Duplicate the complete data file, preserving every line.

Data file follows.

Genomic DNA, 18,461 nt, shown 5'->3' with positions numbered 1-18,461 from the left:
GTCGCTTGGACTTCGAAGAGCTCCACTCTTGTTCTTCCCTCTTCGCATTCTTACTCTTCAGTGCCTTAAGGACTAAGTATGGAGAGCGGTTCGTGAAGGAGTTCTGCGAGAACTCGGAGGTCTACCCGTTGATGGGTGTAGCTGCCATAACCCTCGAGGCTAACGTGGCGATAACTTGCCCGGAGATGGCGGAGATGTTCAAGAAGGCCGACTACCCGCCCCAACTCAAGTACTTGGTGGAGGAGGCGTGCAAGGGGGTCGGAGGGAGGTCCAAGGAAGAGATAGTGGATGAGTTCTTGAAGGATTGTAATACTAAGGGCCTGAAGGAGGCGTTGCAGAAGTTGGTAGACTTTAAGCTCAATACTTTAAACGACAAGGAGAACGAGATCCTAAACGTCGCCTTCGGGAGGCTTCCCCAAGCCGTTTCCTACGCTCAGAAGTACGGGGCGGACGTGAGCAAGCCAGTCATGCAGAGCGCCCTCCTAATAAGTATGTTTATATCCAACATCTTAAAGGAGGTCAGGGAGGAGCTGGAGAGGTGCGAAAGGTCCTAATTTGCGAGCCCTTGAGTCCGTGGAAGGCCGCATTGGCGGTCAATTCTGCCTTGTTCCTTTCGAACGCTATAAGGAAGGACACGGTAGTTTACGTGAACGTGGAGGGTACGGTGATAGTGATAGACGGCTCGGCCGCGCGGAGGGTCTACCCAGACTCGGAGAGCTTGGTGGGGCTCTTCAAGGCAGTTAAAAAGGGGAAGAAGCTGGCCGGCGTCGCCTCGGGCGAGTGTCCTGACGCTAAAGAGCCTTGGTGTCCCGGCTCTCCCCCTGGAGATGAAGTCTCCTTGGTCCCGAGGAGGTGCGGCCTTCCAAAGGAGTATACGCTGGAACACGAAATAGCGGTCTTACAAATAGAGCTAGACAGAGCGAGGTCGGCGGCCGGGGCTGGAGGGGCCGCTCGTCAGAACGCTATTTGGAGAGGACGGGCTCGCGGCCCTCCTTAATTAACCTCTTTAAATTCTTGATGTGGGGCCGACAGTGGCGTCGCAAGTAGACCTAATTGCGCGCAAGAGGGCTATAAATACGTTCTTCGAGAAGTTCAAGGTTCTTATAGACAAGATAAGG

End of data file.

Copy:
Genomic DNA, 18,461 nt, shown 5'->3' with positions numbered 1-18,461 from the left:
GTCGCTTGGACTTCGAAGAGCTCCACTCTTGTTCTTCCCTCTTCGCATTCTTACTCTTCAGTGCCTTAAGGACTAAGTATGGAGAGCGGTTCGTGAAGGAGTTCTGCGAGAACTCGGAGGTCTACCCGTTGATGGGTGTAGCTGCCATAACCCTCGAGGCTAACGTGGCGATAACTTGCCCGGAGATGGCGGAGATGTTCAAGAAGGCCGACTACCCGCCCCAACTCAAGTACTTGGTGGAGGAGGCGTGCAAGGGGGTCGGAGGGAGGTCCAAGGAAGAGATAGTGGATGAGTTCTTGAAGGATTGTAATACTAAGGGCCTGAAGGAGGCGTTGCAGAAGTTGGTAGACTTTAAGCTCAATACTTTAAACGACAAGGAGAACGAGATCCTAAACGTCGCCTTCGGGAGGCTTCCCCAAGCCGTTTCCTACGCTCAGAAGTACGGGGCGGACGTGAGCAAGCCAGTCATGCAGAGCGCCCTCCTAATAAGTATGTTTATATCCAACATCTTAAAGGAGGTCAGGGAGGAGCTGGAGAGGTGCGAAAGGTCCTAATTTGCGAGCCCTTGAGTCCGTGGAAGGCCGCATTGGCGGTCAATTCTGCCTTGTTCCTTTCGAACGCTATAAGGAAGGACACGGTAGTTTACGTGAACGTGGAGGGTACGGTGATAGTGATAGACGGCTCGGCCGCGCGGAGGGTCTACCCAGACTCGGAGAGCTTGGTGGGGCTCTTCAAGGCAGTTAAAAAGGGGAAGAAGCTGGCCGGCGTCGCCTCGGGCGAGTGTCCTGACGCTAAAGAGCCTTGGTGTCCCGGCTCTCCCCCTGGAGATGAAGTCTCCTTGGTCCCGAGGAGGTGCGGCCTTCCAAAGGAGTATACGCTGGAACACGAAATAGCGGTCTTACAAATAGAGCTAGACAGAGCGAGGTCGGCGGCCGGGGCTGGAGGGGCCGCTCGTCAGAACGCTATTTGGAGAGGACGGGCTCGCGGCCCTCCTTAATTAACCTCTTTAAATTCTTGATGTGGGGCCGACAGTGGCGTCGCAAGTAGACCTAATTGCGCGCAAGAGGGCTATAAATACGTTCTTCGAGAAGTTCAAGGTTCTTATAGACAAGATAAGG